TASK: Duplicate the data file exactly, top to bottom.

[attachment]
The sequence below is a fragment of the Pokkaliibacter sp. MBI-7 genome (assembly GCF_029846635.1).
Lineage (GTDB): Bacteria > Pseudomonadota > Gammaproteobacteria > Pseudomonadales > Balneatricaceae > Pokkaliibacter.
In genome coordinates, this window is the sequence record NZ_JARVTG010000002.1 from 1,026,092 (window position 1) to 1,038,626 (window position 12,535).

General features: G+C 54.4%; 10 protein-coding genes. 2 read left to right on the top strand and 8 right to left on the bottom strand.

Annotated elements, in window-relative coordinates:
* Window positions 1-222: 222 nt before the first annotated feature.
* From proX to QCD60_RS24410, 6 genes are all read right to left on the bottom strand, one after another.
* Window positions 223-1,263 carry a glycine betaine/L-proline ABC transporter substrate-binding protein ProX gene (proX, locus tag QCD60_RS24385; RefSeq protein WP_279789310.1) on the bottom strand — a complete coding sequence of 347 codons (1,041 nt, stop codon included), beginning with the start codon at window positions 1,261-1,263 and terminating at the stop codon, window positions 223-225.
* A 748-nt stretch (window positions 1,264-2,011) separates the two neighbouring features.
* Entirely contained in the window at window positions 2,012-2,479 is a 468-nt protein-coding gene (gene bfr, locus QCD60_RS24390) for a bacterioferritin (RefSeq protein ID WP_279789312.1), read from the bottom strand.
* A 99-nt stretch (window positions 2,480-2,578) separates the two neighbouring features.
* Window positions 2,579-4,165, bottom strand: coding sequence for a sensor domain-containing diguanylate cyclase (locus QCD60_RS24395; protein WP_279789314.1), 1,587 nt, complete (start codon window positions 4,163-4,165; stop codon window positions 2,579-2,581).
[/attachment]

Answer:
The sequence below is a fragment of the Pokkaliibacter sp. MBI-7 genome (assembly GCF_029846635.1).
Lineage (GTDB): Bacteria > Pseudomonadota > Gammaproteobacteria > Pseudomonadales > Balneatricaceae > Pokkaliibacter.
In genome coordinates, this window is the sequence record NZ_JARVTG010000002.1 from 1,026,092 (window position 1) to 1,038,626 (window position 12,535).

General features: G+C 54.4%; 10 protein-coding genes. 2 read left to right on the top strand and 8 right to left on the bottom strand.

Annotated elements, in window-relative coordinates:
* Window positions 1-222: 222 nt before the first annotated feature.
* From proX to QCD60_RS24410, 6 genes are all read right to left on the bottom strand, one after another.
* Window positions 223-1,263 carry a glycine betaine/L-proline ABC transporter substrate-binding protein ProX gene (proX, locus tag QCD60_RS24385; RefSeq protein WP_279789310.1) on the bottom strand — a complete coding sequence of 347 codons (1,041 nt, stop codon included), beginning with the start codon at window positions 1,261-1,263 and terminating at the stop codon, window positions 223-225.
* A 748-nt stretch (window positions 1,264-2,011) separates the two neighbouring features.
* Entirely contained in the window at window positions 2,012-2,479 is a 468-nt protein-coding gene (gene bfr, locus QCD60_RS24390) for a bacterioferritin (RefSeq protein ID WP_279789312.1), read from the bottom strand.
* A 99-nt stretch (window positions 2,480-2,578) separates the two neighbouring features.
* Window positions 2,579-4,165, bottom strand: coding sequence for a sensor domain-containing diguanylate cyclase (locus QCD60_RS24395; protein WP_279789314.1), 1,587 nt, complete (start codon window positions 4,163-4,165; stop codon window positions 2,579-2,581).